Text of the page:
no image

Cutoff point Based on Poverty likelihood Percentage for Nepal

Anil Sigdel
• World Vision International
• Nepal
• 09/23/21
• 1 Comment

Hi All, 

Greeting from Nepal. We calculated the Povery likelihood percentage based on look-up table against PPI score i.e. range from 0% to 100%. We want to categorize the poverty likelihood dichotomously so, coould you please advice the cutoff point based on poveryty likelihood percentage for Nepal? Looking forward for your kind suggestions. 


Thank You



1 Comment
no image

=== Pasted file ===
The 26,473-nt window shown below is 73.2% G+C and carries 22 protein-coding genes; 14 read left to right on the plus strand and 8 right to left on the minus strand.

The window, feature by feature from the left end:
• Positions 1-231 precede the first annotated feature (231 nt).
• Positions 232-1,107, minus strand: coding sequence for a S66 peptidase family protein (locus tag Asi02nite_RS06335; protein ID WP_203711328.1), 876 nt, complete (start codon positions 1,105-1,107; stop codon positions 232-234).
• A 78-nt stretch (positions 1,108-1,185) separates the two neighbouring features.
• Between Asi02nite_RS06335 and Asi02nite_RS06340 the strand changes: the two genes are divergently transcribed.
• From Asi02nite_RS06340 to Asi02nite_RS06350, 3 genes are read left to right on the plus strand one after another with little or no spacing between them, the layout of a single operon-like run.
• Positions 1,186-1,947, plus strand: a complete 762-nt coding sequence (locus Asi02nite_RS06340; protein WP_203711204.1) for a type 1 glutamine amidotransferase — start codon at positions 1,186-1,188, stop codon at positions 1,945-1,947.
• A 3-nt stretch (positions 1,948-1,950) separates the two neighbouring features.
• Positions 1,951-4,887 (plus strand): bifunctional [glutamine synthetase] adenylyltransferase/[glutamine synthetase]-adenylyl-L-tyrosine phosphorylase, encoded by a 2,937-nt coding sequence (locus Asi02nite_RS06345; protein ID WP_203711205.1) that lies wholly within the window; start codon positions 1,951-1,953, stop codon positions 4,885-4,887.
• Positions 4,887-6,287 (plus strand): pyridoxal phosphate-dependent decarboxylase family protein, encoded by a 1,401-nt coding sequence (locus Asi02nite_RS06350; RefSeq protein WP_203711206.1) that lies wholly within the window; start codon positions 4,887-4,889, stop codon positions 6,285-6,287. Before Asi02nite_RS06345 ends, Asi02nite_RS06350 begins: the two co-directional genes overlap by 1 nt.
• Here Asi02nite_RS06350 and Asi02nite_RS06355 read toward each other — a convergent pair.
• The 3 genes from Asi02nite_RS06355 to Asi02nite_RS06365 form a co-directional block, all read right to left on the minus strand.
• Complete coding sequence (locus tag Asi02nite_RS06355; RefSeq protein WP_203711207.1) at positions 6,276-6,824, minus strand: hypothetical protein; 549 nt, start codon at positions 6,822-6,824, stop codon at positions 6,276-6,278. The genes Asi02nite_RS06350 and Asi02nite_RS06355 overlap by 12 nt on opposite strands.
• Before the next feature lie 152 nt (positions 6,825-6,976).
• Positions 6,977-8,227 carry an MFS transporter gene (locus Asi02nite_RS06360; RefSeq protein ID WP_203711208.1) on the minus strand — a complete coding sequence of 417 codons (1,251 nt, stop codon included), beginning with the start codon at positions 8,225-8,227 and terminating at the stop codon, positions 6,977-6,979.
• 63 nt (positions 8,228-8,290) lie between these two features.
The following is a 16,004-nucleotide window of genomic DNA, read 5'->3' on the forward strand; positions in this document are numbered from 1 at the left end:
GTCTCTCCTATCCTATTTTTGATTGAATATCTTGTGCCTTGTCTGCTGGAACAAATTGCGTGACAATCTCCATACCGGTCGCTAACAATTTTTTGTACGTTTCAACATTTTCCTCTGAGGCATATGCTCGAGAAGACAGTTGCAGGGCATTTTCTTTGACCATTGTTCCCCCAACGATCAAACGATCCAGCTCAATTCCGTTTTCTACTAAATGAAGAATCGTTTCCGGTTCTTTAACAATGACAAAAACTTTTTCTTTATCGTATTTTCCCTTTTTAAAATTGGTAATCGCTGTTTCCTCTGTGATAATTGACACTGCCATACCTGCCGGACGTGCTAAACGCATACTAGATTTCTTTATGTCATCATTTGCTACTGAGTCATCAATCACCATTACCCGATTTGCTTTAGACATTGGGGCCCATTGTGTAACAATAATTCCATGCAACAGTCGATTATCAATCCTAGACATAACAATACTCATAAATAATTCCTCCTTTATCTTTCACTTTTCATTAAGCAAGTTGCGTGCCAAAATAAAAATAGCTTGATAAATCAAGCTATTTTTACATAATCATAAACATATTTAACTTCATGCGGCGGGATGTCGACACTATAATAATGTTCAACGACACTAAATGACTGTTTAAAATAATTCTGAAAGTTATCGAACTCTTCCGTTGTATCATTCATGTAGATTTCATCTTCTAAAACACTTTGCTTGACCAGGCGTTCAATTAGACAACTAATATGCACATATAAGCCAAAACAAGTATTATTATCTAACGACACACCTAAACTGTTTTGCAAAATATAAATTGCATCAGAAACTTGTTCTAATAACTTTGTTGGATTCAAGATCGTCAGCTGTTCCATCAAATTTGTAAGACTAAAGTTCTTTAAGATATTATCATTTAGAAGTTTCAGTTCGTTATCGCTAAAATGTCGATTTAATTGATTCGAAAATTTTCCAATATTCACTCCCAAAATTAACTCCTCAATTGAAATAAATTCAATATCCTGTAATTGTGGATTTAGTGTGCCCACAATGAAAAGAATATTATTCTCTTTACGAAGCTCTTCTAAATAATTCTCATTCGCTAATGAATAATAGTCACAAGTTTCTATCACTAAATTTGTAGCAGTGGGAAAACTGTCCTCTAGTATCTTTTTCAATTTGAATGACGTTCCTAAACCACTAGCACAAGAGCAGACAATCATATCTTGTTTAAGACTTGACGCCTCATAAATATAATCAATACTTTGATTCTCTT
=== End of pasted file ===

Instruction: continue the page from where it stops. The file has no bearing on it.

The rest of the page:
Thanks Anil, good question! If you're looking to calculate the percentage of households living below your chosen poverty line, then no cutoff is needed. The right thing to do will be to take the average of the poverty likelihoods of each individual or household. For example, if you have three people with likelihoods of 0%, 10%, and 23%, then your best estimate would be 11%. If you *must* categorize *each individual* dichotomously as poor/non-poor, then you do need a cutoff. An intuitive choices might be to pick 50% (i.e. "probably" below the poverty line). A more empirically grounded approach could be to calculate the poverty rate as described above and then set the cutoff at that percentile of your distribution. E.g. if the average poverty likelihood for your sample is 23%, then the 23% of individuals with the highest likelihood get called "poor". That way your poverty rate estimates and your individual cutoff yield the same poverty rate. However, the choice of that cutoff is not really a technical decision; it is a programming one. The relevant question is what "targeting error" rate you are willing to accept. This presents a trade-off between inclusion errors and exclusion errors. With a high cutoff, you are less likely to erroneously call a non-poor person "poor". With a low cutoff, you are less likely to erroneously call a poor person "non-poor". How important each of these errors is to your program should determine the cutoff. A guide to targeting errors is included in the User Guide for the Nepalese PPI if you need more information on that approach. Happy to discuss further! -------------------- Elliott Collins PPI Director